New South Korean finance chief makes his mark with plan for economic reform
New finance chief has given the economy a quick-fix boost but analysts are calling for more long-term solutions to tackle key problems
Tony Munroe and Christine Kim
Three frenetic weeks into the job, South Korea's new finance minister Choi Kyung-hwan has made such a splash that his name already describes Seoul's plans to rev up faltering growth.
But while "Choinomics" is proving an effective quick fix, lifting markets and giving an unpopular government a boost, it falls short thus far of a full-fledged manifesto similar to the "Abenomics" launched by Japanese Prime Minister Shinzo Abe in 2012 to shake his country from its economic torpor.
Economists say bolder measures to reform structural weaknesses are needed to head off what Choi warns is a serious threat that Asia's fourth-largest economy could slide into Japan-style stagnation.
The veteran lawmaker's plan combines extra spending with an easing of mortgage curbs to boost the property market, a proposal to tax excess corporate cash reserves, and not-so-subtle pressure on the central bank to ease interest rates. It has already helped dispel some of the gloom hanging over the economy since the April 16 sinking of the Sewol ferry that killed more than 300.
Since Choi's appointment, the benchmark stock index has risen 4 per cent in anticipation of higher dividends, while bond prices are also up, reflecting rate cut bets. "He's certainly made a splash since he came into office," said Frederic Neumann, co-head of Asian economic research at HSBC in Hong Kong.
Still missing, though, are long-term solutions to South Korea's problems: over reliance on manufacturing and exports at the expense of consumption and services, a rapidly ageing population, inefficiencies in the labour and housing markets, high household debt, and the often-stifling dominance of giant conglomerates such as Hyundai, Samsung or LG, known as chaebol.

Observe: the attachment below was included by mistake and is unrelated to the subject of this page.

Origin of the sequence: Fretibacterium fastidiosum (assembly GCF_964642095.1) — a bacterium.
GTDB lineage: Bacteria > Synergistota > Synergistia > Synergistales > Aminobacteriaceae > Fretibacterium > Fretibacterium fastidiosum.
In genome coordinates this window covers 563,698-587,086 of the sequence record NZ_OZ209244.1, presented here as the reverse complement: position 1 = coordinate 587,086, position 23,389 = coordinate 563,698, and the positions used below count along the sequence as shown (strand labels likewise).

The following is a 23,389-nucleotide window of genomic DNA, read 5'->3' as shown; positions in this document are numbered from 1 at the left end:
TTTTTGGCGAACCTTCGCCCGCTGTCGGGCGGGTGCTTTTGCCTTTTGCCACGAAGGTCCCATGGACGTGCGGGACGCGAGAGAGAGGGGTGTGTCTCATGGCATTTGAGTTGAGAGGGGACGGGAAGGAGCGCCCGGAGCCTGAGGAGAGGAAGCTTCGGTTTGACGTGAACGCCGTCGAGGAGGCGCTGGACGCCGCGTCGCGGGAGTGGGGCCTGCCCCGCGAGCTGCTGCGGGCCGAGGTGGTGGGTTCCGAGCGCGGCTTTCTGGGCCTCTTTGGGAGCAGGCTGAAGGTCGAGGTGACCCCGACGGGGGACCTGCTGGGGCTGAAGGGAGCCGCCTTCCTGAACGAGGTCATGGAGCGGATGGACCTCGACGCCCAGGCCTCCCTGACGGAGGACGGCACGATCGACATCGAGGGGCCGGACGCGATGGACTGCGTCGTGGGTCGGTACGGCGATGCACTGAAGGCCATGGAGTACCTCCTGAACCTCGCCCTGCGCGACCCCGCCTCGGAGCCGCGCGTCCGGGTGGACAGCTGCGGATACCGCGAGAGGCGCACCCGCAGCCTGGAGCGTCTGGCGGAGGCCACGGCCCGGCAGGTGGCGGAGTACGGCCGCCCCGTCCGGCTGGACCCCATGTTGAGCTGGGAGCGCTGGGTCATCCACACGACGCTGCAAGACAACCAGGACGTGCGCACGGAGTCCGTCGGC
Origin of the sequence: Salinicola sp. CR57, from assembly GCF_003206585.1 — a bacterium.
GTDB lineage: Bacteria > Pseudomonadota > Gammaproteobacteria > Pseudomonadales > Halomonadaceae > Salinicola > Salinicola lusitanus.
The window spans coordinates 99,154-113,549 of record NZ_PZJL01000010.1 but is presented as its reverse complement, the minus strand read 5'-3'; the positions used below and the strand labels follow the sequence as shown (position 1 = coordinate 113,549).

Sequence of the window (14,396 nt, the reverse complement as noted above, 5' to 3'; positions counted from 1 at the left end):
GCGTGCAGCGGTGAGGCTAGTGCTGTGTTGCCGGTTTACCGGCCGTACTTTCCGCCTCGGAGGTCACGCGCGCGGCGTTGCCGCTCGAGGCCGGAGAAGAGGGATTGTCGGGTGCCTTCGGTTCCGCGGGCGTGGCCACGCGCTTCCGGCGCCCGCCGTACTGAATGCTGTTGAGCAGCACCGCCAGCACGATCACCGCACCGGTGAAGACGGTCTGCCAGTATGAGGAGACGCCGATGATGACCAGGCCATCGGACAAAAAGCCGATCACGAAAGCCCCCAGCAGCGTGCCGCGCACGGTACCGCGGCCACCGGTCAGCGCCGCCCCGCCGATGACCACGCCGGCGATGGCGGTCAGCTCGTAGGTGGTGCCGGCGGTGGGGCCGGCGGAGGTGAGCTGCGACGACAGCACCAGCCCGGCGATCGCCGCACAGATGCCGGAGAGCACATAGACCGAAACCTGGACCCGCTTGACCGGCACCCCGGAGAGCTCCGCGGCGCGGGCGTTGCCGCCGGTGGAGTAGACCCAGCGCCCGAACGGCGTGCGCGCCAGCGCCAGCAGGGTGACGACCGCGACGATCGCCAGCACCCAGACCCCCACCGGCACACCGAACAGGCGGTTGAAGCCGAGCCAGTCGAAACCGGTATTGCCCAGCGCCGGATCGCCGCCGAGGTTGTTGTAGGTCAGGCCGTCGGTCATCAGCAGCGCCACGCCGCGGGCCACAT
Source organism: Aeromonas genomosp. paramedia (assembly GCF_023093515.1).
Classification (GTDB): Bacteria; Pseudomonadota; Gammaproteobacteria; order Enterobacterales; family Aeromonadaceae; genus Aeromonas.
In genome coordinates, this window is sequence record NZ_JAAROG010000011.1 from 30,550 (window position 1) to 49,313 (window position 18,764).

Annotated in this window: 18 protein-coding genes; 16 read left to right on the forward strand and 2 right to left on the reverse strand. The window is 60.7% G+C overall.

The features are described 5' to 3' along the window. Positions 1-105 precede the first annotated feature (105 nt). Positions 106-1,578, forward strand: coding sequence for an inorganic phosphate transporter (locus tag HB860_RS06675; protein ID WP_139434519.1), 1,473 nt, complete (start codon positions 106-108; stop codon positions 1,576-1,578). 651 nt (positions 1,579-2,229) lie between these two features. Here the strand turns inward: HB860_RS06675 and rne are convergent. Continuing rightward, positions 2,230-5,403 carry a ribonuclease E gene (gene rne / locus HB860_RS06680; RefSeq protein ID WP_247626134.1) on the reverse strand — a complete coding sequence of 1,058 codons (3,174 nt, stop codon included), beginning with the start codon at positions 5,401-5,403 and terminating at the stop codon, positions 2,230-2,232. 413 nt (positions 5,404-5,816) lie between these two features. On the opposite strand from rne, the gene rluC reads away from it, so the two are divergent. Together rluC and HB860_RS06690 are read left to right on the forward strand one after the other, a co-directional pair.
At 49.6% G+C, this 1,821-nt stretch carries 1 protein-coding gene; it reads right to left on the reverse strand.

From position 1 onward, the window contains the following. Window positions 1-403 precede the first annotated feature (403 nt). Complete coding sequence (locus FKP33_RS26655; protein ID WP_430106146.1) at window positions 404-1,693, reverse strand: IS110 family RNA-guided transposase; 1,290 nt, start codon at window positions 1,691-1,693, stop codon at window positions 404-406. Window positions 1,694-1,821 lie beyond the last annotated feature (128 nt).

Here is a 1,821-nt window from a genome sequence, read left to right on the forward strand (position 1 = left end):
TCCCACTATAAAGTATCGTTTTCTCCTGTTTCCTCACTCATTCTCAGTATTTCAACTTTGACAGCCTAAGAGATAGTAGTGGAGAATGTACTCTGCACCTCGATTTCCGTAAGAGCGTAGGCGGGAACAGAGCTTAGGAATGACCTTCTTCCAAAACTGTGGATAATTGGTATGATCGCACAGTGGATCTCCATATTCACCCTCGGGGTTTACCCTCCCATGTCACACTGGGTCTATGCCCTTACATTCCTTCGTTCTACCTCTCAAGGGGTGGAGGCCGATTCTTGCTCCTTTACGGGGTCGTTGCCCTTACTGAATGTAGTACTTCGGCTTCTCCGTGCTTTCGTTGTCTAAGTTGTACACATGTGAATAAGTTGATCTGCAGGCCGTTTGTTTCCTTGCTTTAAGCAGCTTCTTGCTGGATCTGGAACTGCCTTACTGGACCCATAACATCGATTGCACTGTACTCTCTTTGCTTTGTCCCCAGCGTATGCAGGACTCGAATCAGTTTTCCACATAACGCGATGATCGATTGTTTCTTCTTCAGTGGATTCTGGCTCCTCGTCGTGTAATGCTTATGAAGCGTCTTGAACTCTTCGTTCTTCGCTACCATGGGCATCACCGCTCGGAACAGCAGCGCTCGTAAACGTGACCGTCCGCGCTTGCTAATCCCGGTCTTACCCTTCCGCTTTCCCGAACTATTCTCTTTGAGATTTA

President Park Geun-hye in February spoke of plans to rebalance the economy, but like many before has made little headway in following up. Choi's tax plan, to be detailed tomorrow, is the most ambitious part of his package. It aims to boost investment, wages and dividend payouts in order to stimulate consumption.
In theory, it would go some way towards promised rebalancing. The question is whether it can work.
Park Ju-gun, co-president of corporate watchdog CEO Score, said he doubted taxing reserves will force businesses to spend more: "There are many ways they can avoid doing this."
Some economists also point out Choi's US$40 billion stimulus, equivalent to 3 per cent of the economy, is less than meets the eye. Only about US$11 billion is represented by fiscal spending and much of the rest is in the form of financial support from the central bank and state banks that may have limited impact on growth.
ANZ Banking Group, however, considered the stimulus boost and expected monetary easing sufficient to raise its 2014 South Korea growth forecast to 3.6 per cent from 3.4 per cent and next year's to 3.7 per cent from 3.4 per cent.
Choi - nicknamed "the Bull" for his hard-charging style - is promising more, including an expansionary budget next year and possibly beyond. Further potential steps include relaxing construction regulations, incentives for companies to hire part-time workers and encouraging investment in services and smaller enterprises.
Some commentators credit Choinomics for the ruling party's strong showing in last week's by-elections, where it won 11 of 15 contested seats, strengthening its majority and making it easier for Choi and Park to push further reforms. "The opposition will be more receptive to the government's push to boost domestic demand," said JP Morgan economist Lim Ji-won.
However, Choi is unlikely to pursue policies that would inflict much pain on chaebol, which power South Korea's exports and back Park's conservative Saenuri Party. Choi has already sought to manage expectations.
"Regulatory reform cannot solve everything in a day and there are limits, but we will strive to have money flowing into the markets from investment and reform," he told parliament soon after taking office.
Critics also say Choi's steps to boost the property market risk undermining efforts to rein in high consumer debt for the sake of a short-term boost.
"Stocks will rise even at the thought of dividends, even if they do not materialise. But the real estate market is depressed and will be difficult to engage," said Oh Suk-tae, economist at Societe Generale in Seoul.